ISD 831’s request to boost levy fails to win state approval

Legislature took no action on school district’s bid to access program


Cliff Buchan
Staff Writer

Forest Lake School District 831’s idea of pumping new funds into delayed maintenance needs will have to wait at least another year.

When the Minnesota Legislature adjourned last month, it took no action on a request by the school district to access the state’s Alternative Facilities Revenue Bond and Levy program. Had the Legislature approved the request, the district could have boosted its local tax levy to address maintenance needs above and beyond current budget levels.

Larry Martini, director of business services for the district, said current budgets are stretched too thin to enable the district to stay current with parking lot and roof maintenance, among many needs.

“It did get some legs this round,” Martini said of the request.

Under current state rules, District 831 falls short of building square footage and age of buildings requirements to automatically qualify for the levy authority that does not require voter approval.

“It would give needed relief to our capital outlay fund,” Martini added.

School officials testified to the need before the E-12 Education Division of the Senate Finance Committee after the bill was authored by District 39 State Sen. Karin Housley, R-St. Mary’s Point. Rep. Bob Dettmer, R-Forest Lake, Housley’s counterpart in the north half of the Senate district, was lead author of the House companion bill.

Local officials and legislators felt the Forest Lake bill had a chance when it was sent to conference committee. But complications arose during the process when the South St. Paul and Inver Grove Heights districts pitched similar plans for access to the state program. The two districts are roughly half the size of Forest Lake, Martini said, referring to enrollment and facilities.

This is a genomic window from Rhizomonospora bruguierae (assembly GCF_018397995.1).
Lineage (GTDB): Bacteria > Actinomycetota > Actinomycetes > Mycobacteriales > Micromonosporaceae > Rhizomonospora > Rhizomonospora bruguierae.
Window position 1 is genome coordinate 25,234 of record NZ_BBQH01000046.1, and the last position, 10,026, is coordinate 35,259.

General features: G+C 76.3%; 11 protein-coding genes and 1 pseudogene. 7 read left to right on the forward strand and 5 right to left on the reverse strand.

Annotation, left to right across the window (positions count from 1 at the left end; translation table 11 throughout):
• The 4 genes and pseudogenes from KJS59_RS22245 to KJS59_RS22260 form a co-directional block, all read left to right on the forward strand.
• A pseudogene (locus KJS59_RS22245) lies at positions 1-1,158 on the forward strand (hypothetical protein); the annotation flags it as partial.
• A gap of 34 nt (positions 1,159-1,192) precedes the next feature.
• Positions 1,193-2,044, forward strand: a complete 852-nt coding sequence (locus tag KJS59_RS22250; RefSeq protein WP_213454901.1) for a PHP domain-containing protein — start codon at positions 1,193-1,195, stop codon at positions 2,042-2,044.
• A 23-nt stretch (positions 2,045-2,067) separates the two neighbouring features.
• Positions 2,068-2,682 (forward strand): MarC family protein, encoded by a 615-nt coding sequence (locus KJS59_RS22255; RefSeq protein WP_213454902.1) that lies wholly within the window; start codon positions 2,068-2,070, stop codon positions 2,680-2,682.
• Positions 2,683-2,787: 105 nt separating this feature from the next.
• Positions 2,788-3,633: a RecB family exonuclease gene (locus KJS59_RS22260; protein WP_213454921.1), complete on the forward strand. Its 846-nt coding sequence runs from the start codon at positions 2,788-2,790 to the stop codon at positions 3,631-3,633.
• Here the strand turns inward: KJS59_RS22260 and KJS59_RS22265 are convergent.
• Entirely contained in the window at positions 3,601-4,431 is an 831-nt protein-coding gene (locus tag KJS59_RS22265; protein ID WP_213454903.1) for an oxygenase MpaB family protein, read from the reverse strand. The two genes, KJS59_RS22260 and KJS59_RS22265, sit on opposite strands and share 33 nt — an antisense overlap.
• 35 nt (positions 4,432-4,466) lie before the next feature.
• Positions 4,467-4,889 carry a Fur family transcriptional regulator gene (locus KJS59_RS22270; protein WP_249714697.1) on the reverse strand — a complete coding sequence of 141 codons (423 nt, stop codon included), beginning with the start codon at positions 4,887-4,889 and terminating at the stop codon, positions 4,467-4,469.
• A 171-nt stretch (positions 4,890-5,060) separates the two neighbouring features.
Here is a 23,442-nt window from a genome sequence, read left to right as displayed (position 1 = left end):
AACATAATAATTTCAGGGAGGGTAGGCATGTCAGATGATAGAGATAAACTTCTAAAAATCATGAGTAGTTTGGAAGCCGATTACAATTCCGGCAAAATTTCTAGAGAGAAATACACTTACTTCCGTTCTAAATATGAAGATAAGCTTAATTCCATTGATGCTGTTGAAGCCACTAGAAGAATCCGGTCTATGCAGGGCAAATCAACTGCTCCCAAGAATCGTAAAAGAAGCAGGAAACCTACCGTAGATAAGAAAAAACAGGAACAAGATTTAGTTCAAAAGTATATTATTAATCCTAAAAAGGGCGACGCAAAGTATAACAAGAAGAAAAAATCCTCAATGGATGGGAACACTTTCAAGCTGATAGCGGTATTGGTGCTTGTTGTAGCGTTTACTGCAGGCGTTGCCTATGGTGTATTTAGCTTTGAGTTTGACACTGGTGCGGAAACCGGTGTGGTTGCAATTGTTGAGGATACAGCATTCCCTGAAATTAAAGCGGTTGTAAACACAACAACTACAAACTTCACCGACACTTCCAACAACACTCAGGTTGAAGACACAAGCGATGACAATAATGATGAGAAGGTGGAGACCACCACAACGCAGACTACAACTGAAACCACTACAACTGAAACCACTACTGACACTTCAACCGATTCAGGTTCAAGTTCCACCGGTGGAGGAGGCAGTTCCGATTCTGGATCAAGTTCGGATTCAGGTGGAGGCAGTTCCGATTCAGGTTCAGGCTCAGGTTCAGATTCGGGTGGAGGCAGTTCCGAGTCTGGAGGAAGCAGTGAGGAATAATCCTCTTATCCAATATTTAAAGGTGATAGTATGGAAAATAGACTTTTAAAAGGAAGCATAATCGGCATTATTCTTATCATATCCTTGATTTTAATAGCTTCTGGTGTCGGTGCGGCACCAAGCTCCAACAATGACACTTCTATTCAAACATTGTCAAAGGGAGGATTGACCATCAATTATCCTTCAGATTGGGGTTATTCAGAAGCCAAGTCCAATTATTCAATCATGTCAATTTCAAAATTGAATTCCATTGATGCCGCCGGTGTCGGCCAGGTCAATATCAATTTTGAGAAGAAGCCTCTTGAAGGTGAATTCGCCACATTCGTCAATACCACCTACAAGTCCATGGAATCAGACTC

Housley said this week it was her belief the committee was receptive to the District 831 request but that Chair Chuck Wiger, DFL-Maplewood, felt the program needed retooling and that would be one of his goals for next year’s session.

“I will do everything I can to work with Sen. Wiger to make sure the Alternative Facilities Revenue Bond and Levy program remains effective and that schools like Forest Lake get the funding they need to best educate Minnesota’s school children,” Housley said in a statement to the Forest Lake Times.

All three requests for the levy authority were laid over to the next session for consideration.

Martini said the district had made tentative plans to levy some $1.5 million this fall to address roofing and parking lot projects that need to be done.

“We’re not interested in going crazy here,” Martini said of the hoped-for levy authority.

The one-year levy would allow the district ample time to prepare a full five-year plan to address maintenance areas that have been deferred because of lack of funds, he said.

“Forest Lake was actually close,” he said of the attempt. “We’ll try again next year.”

The special taxing authority would put Forest Lake on an even level with Stillwater, North St. Paul and White Bear Lake. Those districts were granted the special taxing authority more than a decade ago while Forest Lake was not considered, Martini said. The Wayzata district was added to the program in 2012, he said.

Better Chance?

Based on numbers alone as they relate to state requirements for inclusion in the program, Forest Lake will be in a better place next year, Martini said.

The district is still a few years away from meeting the age of buildings requirements, but is getting closer in terms of the square-footage requirement for buildings.

District 831 is now in process of finalizing a purchase agreement of the Forest Lake Area Athletic Association Sports Center. By acquiring the ice arena, the district’s total square footage of buildings will grow to 1.4 million square feet. The state requirement is 1.5 million square feet. The purchase is expected to be complete this summer.

“It gets us closer but we are still not over the hump,” he said of the arena purchase’s impact on the square-footage requirement.